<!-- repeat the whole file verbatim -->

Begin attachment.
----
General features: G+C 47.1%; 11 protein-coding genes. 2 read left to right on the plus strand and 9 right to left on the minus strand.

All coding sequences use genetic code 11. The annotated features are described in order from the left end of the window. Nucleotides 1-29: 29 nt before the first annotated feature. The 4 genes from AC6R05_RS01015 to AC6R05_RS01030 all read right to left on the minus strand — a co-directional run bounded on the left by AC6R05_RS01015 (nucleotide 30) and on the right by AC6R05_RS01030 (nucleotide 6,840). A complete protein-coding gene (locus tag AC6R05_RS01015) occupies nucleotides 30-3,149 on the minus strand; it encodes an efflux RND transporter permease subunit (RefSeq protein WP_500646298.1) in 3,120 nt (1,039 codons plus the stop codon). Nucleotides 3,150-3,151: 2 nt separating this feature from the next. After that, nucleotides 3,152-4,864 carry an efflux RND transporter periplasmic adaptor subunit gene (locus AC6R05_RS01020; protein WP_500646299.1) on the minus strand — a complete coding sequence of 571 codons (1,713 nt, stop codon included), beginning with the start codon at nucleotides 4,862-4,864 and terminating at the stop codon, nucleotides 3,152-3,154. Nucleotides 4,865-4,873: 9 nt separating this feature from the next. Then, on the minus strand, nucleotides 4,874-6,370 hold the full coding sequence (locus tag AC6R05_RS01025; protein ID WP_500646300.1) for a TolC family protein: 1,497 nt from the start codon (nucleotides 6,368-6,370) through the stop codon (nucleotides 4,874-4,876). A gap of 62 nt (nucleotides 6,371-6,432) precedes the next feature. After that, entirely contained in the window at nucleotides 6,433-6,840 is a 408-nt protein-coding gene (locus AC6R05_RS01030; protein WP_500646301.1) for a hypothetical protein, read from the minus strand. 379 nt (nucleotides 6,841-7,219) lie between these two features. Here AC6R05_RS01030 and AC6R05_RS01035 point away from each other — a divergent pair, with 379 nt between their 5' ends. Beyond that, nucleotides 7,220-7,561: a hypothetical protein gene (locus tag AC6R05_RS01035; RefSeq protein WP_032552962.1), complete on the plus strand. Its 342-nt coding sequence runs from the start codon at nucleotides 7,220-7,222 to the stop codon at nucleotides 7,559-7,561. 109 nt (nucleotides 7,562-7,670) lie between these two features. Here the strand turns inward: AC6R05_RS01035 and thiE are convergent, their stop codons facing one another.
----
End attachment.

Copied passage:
General features: G+C 47.1%; 11 protein-coding genes. 2 read left to right on the plus strand and 9 right to left on the minus strand.

All coding sequences use genetic code 11. The annotated features are described in order from the left end of the window. Nucleotides 1-29: 29 nt before the first annotated feature. The 4 genes from AC6R05_RS01015 to AC6R05_RS01030 all read right to left on the minus strand — a co-directional run bounded on the left by AC6R05_RS01015 (nucleotide 30) and on the right by AC6R05_RS01030 (nucleotide 6,840). A complete protein-coding gene (locus tag AC6R05_RS01015) occupies nucleotides 30-3,149 on the minus strand; it encodes an efflux RND transporter permease subunit (RefSeq protein WP_500646298.1) in 3,120 nt (1,039 codons plus the stop codon). Nucleotides 3,150-3,151: 2 nt separating this feature from the next. After that, nucleotides 3,152-4,864 carry an efflux RND transporter periplasmic adaptor subunit gene (locus AC6R05_RS01020; protein WP_500646299.1) on the minus strand — a complete coding sequence of 571 codons (1,713 nt, stop codon included), beginning with the start codon at nucleotides 4,862-4,864 and terminating at the stop codon, nucleotides 3,152-3,154. Nucleotides 4,865-4,873: 9 nt separating this feature from the next. Then, on the minus strand, nucleotides 4,874-6,370 hold the full coding sequence (locus tag AC6R05_RS01025; protein ID WP_500646300.1) for a TolC family protein: 1,497 nt from the start codon (nucleotides 6,368-6,370) through the stop codon (nucleotides 4,874-4,876). A gap of 62 nt (nucleotides 6,371-6,432) precedes the next feature. After that, entirely contained in the window at nucleotides 6,433-6,840 is a 408-nt protein-coding gene (locus AC6R05_RS01030; protein WP_500646301.1) for a hypothetical protein, read from the minus strand. 379 nt (nucleotides 6,841-7,219) lie between these two features. Here AC6R05_RS01030 and AC6R05_RS01035 point away from each other — a divergent pair, with 379 nt between their 5' ends. Beyond that, nucleotides 7,220-7,561: a hypothetical protein gene (locus tag AC6R05_RS01035; RefSeq protein WP_032552962.1), complete on the plus strand. Its 342-nt coding sequence runs from the start codon at nucleotides 7,220-7,222 to the stop codon at nucleotides 7,559-7,561. 109 nt (nucleotides 7,562-7,670) lie between these two features. Here the strand turns inward: AC6R05_RS01035 and thiE are convergent, their stop codons facing one another.